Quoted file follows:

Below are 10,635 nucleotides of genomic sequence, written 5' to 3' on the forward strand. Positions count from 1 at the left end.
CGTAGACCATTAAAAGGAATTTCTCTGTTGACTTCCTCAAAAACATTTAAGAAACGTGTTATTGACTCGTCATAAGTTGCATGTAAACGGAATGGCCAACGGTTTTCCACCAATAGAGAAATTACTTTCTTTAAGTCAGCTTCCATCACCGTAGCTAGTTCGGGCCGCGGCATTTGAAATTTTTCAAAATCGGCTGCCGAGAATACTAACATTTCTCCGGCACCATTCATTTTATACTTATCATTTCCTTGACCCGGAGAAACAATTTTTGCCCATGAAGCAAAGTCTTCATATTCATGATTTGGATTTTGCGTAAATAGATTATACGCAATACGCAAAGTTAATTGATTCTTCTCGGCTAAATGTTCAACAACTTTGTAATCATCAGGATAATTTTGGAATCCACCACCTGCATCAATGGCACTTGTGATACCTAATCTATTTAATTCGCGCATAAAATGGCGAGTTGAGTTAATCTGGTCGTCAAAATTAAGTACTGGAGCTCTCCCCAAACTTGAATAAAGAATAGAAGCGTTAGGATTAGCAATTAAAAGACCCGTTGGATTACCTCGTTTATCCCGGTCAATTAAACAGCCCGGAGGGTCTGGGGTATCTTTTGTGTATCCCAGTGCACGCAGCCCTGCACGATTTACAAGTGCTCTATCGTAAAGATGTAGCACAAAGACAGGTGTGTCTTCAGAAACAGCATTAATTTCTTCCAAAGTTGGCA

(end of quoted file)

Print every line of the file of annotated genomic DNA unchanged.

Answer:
Below are 10,635 nucleotides of genomic sequence, written 5' to 3' on the forward strand. Positions count from 1 at the left end.
CGTAGACCATTAAAAGGAATTTCTCTGTTGACTTCCTCAAAAACATTTAAGAAACGTGTTATTGACTCGTCATAAGTTGCATGTAAACGGAATGGCCAACGGTTTTCCACCAATAGAGAAATTACTTTCTTTAAGTCAGCTTCCATCACCGTAGCTAGTTCGGGCCGCGGCATTTGAAATTTTTCAAAATCGGCTGCCGAGAATACTAACATTTCTCCGGCACCATTCATTTTATACTTATCATTTCCTTGACCCGGAGAAACAATTTTTGCCCATGAAGCAAAGTCTTCATATTCATGATTTGGATTTTGCGTAAATAGATTATACGCAATACGCAAAGTTAATTGATTCTTCTCGGCTAAATGTTCAACAACTTTGTAATCATCAGGATAATTTTGGAATCCACCACCTGCATCAATGGCACTTGTGATACCTAATCTATTTAATTCGCGCATAAAATGGCGAGTTGAGTTAATCTGGTCGTCAAAATTAAGTACTGGAGCTCTCCCCAAACTTGAATAAAGAATAGAAGCGTTAGGATTAGCAATTAAAAGACCCGTTGGATTACCTCGTTTATCCCGGTCAATTAAACAGCCCGGAGGGTCTGGGGTATCTTTTGTGTATCCCAGTGCACGCAGCCCTGCACGATTTACAAGTGCTCTATCGTAAAGATGTAGCACAAAGACAGGTGTGTCTTCAGAAACAGCATTAATTTCTTCCAAAGTTGGCA